Following the recent decision of the Court of Justice of the European Union in Meo (C-295/17) and a related case, HM Revenue & Customs (“HMRC”) has updated its guidance on the VAT treatment of contractual compensation payments for early termination of commercial contracts. Such payments, irrespective of whether described as compensation or liquidated damages, will now be subject to VAT. Continue Reading
Beginning September 23, a free two-day workshop will address issues relating to innovation by life sciences companies, including IP and antitrust issues arising from collaborations and partnerships. The US Patent and Trademark Office (USPTO) is co-sponsoring the event with the Department of Justice. The program will address the role of patents in the research and development of therapeutics, diagnostics, and vaccines — particularly during pandemics —and the relative benefits of collaboration vs. competition. Continue Reading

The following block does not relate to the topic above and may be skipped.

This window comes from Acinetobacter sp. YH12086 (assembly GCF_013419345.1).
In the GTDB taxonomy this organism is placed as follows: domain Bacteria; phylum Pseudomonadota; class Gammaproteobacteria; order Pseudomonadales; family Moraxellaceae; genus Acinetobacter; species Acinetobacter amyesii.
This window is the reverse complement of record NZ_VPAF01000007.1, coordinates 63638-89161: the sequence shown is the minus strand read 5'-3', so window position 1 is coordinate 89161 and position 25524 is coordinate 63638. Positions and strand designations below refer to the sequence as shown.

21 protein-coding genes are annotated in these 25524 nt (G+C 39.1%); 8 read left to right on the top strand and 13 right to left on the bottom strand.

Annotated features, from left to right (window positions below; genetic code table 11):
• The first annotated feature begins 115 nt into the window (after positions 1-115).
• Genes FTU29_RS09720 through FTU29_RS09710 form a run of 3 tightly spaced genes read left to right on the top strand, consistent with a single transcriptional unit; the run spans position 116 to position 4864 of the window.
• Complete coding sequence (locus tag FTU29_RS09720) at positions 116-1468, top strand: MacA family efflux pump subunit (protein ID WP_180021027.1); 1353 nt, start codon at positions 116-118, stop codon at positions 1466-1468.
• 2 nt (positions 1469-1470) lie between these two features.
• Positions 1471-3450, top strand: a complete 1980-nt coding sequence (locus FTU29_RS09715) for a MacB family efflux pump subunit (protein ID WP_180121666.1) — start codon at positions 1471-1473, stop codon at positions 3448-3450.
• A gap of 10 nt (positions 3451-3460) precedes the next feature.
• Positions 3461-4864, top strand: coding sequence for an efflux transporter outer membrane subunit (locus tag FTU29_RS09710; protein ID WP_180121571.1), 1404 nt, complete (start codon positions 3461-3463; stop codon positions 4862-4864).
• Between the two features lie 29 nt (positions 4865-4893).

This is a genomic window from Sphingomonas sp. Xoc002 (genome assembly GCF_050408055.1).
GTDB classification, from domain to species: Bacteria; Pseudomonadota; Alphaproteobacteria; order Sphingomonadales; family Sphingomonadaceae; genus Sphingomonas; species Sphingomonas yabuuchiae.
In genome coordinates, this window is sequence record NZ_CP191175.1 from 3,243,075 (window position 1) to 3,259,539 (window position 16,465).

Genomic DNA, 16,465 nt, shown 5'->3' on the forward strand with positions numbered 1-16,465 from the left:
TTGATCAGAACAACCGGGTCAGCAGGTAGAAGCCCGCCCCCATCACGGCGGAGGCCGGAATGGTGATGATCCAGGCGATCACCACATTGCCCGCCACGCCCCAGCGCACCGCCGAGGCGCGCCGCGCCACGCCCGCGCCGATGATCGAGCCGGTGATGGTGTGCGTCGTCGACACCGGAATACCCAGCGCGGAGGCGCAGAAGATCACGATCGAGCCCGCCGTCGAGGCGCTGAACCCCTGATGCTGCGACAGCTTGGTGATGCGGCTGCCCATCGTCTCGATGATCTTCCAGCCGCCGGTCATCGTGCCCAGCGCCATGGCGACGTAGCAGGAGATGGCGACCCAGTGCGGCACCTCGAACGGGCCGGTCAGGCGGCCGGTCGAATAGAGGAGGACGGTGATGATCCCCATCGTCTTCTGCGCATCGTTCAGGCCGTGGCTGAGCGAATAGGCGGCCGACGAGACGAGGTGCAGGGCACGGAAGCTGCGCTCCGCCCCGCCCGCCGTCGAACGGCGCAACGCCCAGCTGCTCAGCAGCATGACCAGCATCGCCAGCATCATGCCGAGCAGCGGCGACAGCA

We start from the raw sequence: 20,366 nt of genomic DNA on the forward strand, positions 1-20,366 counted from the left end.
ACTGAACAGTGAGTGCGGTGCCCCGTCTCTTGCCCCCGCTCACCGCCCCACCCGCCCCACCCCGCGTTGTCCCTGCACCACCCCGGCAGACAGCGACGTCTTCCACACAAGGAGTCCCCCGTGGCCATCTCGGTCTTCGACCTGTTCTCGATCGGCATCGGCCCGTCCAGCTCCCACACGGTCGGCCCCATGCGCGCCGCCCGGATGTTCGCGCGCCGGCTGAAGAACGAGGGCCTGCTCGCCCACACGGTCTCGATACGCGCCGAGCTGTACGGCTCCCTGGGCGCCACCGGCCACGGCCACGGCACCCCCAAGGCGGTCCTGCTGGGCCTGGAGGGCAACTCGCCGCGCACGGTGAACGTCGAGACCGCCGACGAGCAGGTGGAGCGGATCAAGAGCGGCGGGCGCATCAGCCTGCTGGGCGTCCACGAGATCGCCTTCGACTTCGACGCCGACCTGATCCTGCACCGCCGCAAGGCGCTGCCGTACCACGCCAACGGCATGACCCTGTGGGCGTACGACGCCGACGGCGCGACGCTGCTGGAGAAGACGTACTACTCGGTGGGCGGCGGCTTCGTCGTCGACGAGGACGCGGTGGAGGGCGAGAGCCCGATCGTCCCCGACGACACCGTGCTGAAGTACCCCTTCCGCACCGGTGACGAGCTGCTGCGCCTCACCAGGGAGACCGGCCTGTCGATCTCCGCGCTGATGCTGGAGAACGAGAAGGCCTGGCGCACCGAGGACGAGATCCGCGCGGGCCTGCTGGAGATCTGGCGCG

Back in June, the United States Food and Drug Administration (FDA), “as part of an Agency-wide effort to modernize the Orange Book,” published a request for comments relating to patent listing. Apparently prompting this request was FDA’s recognition that New Drug Application Sponsors have “submitted patents for listing in the Orange Book, including certain types of device-related patents and REMS-related patents, for which there may be uncertainty regarding whether these are in fact the type of patents that must be submitted.” Continue Reading